Auntie Anne's CMO Heather Neary
Leading and innovating the marketing strategy for a 1,300-location franchise concept in a highly competitive industry and retail environment is a monumental challenge. For almost 10 years, Auntie Anne's CMO Heather Neary and her team continue to lead the brand to new levels of growth year over year. As part of Focus Brands International, owned by Roark Capital, how does a simple product concept evolve into a ubiquitous brand that becomes a category leader and, more important, what are the keys to her success?
In the following interview with CMO Outlook (CMOO), Neary shares insights into her unique perspective on her marketing approach, and the relationship between national marketing strategies and how thousands of franchisees unify to execute locally against a single goal.
CMOO: Food offerings are evolving rapidly in malls--food courts, brand names, dining options, various food formats, retail. How does Auntie Anne's contend with the increased competition?
NEARY: We do this in several ways. Contrary to what many may think, our best marketing efforts happen when excellent service is delivered at the store itself. When our crew members are engaged, enthusiastic, and passionate about their work, they are truly our front-line marketers. Also, our menu innovation team has been phenomenal at staying on top of trends and shifting dining habits. We offer a variety of items that can be considered either a snack or a meal, depending on how our guest is using the product. We continue to look for ways to evolve our menu through new items like our Mini Pretzel Dogs and our ever-changing lineup of lemonade flavors. Look for several flavors this summer!
CMOO: The mall environment is changing--shopper traffic, buying habits, the demographic shift of the shopper. How does Auntie Anne's adapt and stay current or ahead of these changes?
NEARY: Understanding the customer journey that our guests embark upon before they choose Auntie Anne's is critical to determining our marketing strategy. If we assume that a guest simply walks past our store, sees a pretzel, and buys it, we are simplifying the process and missing out on lots of opportunities to engage with the guest in meaningful ways. The snacking space is definitely an impulse, there's no doubt about that. Keeping Auntie Anne's top of mind when a guest is ready for a snack is critical for our continued success. Understanding why people come to malls is critical. Is it social? Is it for exercise? Is it to browse? We understand that our guests often window shop while they're in the mall and then perhaps make their purchase online or elsewhere. Despite the decrease in mall traffic, we believe we have a good opportunity to make sure we're the snack of choice when a guest is in the mall. Our new mobile app is really helping us on this front.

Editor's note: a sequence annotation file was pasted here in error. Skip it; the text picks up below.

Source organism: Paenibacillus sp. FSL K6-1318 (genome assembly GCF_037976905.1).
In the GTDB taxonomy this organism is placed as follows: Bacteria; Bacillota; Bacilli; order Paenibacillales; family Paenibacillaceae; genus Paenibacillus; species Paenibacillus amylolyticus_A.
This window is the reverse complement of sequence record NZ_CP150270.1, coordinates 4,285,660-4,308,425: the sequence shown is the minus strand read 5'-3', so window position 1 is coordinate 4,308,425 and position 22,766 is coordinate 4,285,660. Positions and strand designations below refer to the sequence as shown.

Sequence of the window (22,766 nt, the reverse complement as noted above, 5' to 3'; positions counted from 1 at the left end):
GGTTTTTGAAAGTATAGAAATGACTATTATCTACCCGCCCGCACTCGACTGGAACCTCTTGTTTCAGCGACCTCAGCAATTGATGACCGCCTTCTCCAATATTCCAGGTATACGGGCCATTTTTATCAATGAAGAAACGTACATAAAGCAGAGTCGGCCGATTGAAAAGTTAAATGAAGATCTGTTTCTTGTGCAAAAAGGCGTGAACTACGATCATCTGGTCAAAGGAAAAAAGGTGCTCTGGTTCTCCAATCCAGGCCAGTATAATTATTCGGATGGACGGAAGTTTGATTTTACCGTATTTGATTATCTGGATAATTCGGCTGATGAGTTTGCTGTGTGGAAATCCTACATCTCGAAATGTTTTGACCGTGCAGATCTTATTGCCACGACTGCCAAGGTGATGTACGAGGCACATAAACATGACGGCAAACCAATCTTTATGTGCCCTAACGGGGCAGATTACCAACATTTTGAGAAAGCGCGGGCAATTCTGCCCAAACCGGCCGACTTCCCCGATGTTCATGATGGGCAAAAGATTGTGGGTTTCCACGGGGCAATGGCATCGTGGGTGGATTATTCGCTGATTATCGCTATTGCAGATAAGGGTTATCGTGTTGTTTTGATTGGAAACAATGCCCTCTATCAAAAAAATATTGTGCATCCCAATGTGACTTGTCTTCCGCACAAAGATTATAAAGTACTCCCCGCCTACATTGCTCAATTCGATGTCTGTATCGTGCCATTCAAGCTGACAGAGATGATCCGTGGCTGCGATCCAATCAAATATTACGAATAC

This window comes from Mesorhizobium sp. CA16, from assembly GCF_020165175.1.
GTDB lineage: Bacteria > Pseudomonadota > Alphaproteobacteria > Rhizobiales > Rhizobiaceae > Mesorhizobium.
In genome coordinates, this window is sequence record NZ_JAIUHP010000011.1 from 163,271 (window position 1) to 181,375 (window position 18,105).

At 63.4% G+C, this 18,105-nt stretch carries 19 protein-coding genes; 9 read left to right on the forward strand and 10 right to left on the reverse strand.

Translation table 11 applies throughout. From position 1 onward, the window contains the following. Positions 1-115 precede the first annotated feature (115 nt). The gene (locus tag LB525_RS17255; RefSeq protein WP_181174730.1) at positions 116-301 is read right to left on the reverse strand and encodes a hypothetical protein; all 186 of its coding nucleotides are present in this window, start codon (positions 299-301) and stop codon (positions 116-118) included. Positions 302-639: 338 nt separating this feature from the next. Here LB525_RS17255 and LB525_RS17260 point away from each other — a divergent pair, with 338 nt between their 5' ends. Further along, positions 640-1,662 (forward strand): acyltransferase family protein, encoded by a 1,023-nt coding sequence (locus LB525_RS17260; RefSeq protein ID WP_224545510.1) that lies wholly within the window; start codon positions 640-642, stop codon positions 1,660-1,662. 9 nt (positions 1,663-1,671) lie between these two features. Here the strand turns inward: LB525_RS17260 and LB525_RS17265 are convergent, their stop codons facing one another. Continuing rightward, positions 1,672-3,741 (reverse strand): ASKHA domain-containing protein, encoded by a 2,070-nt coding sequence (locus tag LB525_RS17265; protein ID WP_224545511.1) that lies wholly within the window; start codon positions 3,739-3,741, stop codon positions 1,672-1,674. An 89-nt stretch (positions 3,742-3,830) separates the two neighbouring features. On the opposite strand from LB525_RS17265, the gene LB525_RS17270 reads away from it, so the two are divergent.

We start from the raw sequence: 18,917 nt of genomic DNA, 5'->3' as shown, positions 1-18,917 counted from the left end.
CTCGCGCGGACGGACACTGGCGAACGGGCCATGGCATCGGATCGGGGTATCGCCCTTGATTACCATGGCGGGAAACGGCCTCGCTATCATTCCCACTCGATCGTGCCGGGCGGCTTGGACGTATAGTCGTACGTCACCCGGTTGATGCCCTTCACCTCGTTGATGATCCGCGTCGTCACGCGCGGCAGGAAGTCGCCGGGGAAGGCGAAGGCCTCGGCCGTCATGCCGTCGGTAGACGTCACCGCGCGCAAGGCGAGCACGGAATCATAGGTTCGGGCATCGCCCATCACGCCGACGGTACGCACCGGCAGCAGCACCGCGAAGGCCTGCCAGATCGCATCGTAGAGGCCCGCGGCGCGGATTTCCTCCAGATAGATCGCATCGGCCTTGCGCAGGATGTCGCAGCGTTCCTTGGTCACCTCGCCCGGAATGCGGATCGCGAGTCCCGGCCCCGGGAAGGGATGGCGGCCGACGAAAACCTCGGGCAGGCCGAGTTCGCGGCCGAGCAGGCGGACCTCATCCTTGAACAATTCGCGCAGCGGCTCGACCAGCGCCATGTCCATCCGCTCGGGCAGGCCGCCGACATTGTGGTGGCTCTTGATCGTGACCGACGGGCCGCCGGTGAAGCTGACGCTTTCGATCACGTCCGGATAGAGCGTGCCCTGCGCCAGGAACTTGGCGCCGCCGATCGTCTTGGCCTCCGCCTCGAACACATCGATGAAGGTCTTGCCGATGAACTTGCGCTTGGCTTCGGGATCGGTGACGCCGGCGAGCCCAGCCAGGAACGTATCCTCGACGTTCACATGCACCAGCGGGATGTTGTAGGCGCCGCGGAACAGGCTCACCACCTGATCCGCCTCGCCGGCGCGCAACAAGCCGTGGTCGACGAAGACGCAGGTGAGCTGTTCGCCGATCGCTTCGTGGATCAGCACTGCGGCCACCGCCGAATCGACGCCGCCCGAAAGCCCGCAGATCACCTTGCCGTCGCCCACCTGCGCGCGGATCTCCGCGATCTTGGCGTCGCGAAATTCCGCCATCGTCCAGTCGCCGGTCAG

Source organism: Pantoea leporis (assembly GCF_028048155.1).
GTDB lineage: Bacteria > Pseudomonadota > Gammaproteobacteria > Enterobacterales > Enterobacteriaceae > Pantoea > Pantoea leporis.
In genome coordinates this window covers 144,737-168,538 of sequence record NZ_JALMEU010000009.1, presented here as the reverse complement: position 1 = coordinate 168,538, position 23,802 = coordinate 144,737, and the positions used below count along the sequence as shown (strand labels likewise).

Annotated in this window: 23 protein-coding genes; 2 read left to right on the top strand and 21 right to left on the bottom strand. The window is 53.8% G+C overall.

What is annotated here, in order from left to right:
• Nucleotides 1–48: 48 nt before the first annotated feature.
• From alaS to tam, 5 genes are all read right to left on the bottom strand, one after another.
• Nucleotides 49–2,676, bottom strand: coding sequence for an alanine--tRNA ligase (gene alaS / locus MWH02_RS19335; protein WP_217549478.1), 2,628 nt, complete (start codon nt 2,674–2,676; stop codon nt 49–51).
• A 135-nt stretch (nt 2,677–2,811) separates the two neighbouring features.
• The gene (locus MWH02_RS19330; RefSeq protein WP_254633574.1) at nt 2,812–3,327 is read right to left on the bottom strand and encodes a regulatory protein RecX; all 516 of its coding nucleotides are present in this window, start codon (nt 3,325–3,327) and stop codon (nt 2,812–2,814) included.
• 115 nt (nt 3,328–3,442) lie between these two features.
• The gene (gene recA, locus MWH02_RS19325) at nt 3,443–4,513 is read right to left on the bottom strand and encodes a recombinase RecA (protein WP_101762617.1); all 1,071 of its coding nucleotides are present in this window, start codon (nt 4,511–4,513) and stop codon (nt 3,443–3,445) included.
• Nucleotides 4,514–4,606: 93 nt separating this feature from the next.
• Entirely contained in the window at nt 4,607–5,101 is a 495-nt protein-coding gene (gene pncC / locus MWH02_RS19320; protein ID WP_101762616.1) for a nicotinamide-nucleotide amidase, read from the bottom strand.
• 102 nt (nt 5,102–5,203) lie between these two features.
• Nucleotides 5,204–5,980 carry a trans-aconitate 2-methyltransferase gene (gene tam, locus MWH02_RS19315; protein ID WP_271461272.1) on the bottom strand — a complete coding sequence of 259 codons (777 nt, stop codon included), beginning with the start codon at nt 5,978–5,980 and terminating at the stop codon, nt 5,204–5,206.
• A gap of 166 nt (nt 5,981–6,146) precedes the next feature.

CMOO: Mall shoppers are not specifically there to patronize Auntie Anne's. They are there for another primary purpose, so engagement must start before the counter. Are there ways to engage customers beyond the counter?
NEARY: I don't want to give away all our secrets, but ultimately, understanding how a guest makes a decision about their snacking or meal choices helps us understand when and how we talk to our guests. Our social space is very important to us and we love to engage with guests through social media in both an informative as well as a chatty way. Our app also helps us to stay top of mind for our guests. With our app, we can understand when our guests are coming to us and create offers tailored for that specific guest. Guests do have a voice. With the advent of social media, engagement with your guests is immediate. How you react to that feedback, positive or negative, and what voice you use to respond to them, can mean the difference between a long-term, happy guest who will gladly talk positively about you to others, and a guest who is disgruntled and uses social media to attack your brand. Don't use corporate-speak, use the voice of your brand. Be genuine. We really enjoy engaging with our guests in the social space. It's fun to see their passion and energy for the brand, and it also helps us to recognize our crew members who are doing the right thing. Conversely, it's very helpful to quickly understand where we have opportunities to improve and address those issues with our guests. Those social conversations are really important for the growth of the brand, and we value our guests taking the time to connect with us in that space.
CMOO: What is the role of franchisees in growing the customer base for Auntie Anne's locations?
NEARY: Our franchise advisory council is heavily involved in all our marketing efforts and their input is critical for the success of the brand. Our franchisees also work with us to develop meaningful local marketing programs that cater to the unique nuances of each of our locations.
CMOO: How does your team correlate national and franchisee initiatives?
NEARY: We typically publish an annual calendar and share that broadly with our franchisees. We ask that they use the general themes for the year to develop their local marketing plans. We have local marketing specialists, too, who are there to help our franchisees fine-tune their local marketing plans, and also to work with franchisees who may be geographically close to one another to execute co-op programs, which are also quite successful.
For Auntie Anne's, the intense listening needed to understand the guest's purchase cycle and engaging at both the point of sale and when they are carrying on the course of their lives is critical to staying relevant with their most valuable asset.
Philip St. Jacques is president of St. Jacques Marketing. If you would like to be included in upcoming issues of CMO Outlook, please contact him at email@example.com or 800-708-9467.
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